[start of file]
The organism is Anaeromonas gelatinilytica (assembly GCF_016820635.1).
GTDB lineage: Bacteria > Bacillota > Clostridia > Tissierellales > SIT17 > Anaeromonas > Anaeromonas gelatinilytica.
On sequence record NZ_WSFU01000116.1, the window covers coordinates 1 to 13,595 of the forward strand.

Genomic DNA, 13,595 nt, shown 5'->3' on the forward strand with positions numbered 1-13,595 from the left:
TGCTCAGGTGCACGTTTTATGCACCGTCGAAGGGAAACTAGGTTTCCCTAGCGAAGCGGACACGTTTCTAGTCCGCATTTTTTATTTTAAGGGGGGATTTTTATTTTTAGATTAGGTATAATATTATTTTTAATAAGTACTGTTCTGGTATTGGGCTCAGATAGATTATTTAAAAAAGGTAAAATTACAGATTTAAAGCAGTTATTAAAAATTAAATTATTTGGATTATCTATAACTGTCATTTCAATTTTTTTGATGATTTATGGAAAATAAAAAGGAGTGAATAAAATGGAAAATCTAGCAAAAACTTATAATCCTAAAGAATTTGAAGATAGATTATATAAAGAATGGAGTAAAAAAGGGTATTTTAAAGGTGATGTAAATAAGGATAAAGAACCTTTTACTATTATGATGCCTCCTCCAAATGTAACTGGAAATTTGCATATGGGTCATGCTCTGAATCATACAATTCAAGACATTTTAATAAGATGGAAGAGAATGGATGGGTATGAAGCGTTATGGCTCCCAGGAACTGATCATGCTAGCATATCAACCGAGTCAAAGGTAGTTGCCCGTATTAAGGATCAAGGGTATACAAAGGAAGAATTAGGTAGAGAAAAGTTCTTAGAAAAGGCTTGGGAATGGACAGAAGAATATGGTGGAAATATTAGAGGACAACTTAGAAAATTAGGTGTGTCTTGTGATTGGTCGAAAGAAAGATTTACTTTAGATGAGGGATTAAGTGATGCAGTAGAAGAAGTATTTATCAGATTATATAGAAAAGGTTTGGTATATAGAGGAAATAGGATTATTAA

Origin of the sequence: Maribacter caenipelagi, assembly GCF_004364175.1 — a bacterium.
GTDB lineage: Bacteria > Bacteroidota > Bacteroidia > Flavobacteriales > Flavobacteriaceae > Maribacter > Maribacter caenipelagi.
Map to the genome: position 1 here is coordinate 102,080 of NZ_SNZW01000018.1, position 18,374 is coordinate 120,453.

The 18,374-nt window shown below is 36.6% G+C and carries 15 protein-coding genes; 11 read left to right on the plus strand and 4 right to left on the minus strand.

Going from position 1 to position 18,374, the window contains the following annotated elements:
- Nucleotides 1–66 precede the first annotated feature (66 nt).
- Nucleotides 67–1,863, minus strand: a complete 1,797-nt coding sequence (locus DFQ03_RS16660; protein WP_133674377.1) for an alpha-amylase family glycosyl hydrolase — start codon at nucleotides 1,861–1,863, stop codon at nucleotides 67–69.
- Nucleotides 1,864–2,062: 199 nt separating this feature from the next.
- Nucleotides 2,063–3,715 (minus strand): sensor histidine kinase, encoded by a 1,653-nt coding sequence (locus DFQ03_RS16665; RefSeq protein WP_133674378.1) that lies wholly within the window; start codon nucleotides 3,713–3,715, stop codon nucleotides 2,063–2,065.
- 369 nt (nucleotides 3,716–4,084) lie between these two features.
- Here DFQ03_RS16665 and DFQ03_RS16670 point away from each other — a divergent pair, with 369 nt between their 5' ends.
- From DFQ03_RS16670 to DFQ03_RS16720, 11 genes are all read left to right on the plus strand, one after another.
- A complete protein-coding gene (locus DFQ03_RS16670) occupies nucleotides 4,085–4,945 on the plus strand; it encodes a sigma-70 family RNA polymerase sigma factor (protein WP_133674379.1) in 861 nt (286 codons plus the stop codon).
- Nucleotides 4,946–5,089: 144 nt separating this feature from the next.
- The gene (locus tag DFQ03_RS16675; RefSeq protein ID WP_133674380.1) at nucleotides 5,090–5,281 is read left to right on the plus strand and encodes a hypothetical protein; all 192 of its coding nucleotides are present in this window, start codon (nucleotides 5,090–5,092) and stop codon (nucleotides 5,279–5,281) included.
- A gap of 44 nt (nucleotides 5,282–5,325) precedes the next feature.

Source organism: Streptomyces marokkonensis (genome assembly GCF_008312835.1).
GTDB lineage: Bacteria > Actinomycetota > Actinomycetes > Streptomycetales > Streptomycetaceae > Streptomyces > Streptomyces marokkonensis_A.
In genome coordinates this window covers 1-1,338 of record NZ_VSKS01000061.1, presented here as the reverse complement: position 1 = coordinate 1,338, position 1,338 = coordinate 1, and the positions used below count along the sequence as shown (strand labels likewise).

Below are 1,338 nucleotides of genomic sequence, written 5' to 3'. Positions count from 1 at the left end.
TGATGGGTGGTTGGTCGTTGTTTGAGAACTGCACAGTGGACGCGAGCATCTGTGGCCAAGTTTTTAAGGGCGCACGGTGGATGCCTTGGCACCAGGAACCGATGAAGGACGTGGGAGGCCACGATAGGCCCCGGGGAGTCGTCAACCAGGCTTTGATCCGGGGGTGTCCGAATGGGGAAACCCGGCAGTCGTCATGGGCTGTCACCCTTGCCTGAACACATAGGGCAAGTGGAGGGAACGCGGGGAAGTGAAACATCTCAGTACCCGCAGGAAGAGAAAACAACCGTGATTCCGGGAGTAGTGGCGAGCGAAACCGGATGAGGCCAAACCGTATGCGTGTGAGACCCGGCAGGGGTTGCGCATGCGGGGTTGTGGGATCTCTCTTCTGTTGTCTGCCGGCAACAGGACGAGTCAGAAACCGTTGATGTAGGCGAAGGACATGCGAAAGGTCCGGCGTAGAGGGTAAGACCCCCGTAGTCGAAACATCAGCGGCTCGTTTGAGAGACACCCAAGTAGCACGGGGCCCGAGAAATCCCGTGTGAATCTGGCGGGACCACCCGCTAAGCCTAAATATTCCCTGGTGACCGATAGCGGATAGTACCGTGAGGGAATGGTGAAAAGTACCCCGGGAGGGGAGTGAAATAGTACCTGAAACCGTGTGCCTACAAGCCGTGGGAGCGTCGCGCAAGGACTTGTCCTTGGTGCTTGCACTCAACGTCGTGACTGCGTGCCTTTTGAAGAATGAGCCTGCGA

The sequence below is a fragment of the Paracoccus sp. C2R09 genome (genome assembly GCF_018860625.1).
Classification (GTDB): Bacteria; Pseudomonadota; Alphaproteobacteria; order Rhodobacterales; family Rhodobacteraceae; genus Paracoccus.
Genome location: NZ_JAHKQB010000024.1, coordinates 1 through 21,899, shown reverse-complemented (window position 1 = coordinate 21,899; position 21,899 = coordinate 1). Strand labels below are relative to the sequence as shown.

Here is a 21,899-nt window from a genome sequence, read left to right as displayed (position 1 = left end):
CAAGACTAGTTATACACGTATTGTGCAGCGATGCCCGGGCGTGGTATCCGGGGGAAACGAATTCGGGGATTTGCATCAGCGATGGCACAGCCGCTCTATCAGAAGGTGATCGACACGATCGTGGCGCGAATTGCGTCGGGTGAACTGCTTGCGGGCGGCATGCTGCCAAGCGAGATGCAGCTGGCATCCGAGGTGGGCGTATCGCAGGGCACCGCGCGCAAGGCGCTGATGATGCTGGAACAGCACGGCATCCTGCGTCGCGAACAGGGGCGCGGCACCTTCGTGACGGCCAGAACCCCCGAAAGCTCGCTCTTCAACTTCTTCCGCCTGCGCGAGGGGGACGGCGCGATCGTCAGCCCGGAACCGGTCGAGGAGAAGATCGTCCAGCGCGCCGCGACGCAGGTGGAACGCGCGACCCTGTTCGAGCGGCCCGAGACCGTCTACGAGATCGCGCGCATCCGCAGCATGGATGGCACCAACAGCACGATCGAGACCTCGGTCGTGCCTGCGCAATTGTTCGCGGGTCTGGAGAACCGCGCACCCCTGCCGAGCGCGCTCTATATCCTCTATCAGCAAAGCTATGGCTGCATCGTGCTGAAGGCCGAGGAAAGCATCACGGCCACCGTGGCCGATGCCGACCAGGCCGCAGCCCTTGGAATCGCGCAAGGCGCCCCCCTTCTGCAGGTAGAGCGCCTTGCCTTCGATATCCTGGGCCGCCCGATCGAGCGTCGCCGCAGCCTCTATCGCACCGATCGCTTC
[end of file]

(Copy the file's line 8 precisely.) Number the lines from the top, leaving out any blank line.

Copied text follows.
Map to the genome: position 1 here is coordinate 102,080 of NZ_SNZW01000018.1, position 18,374 is coordinate 120,453.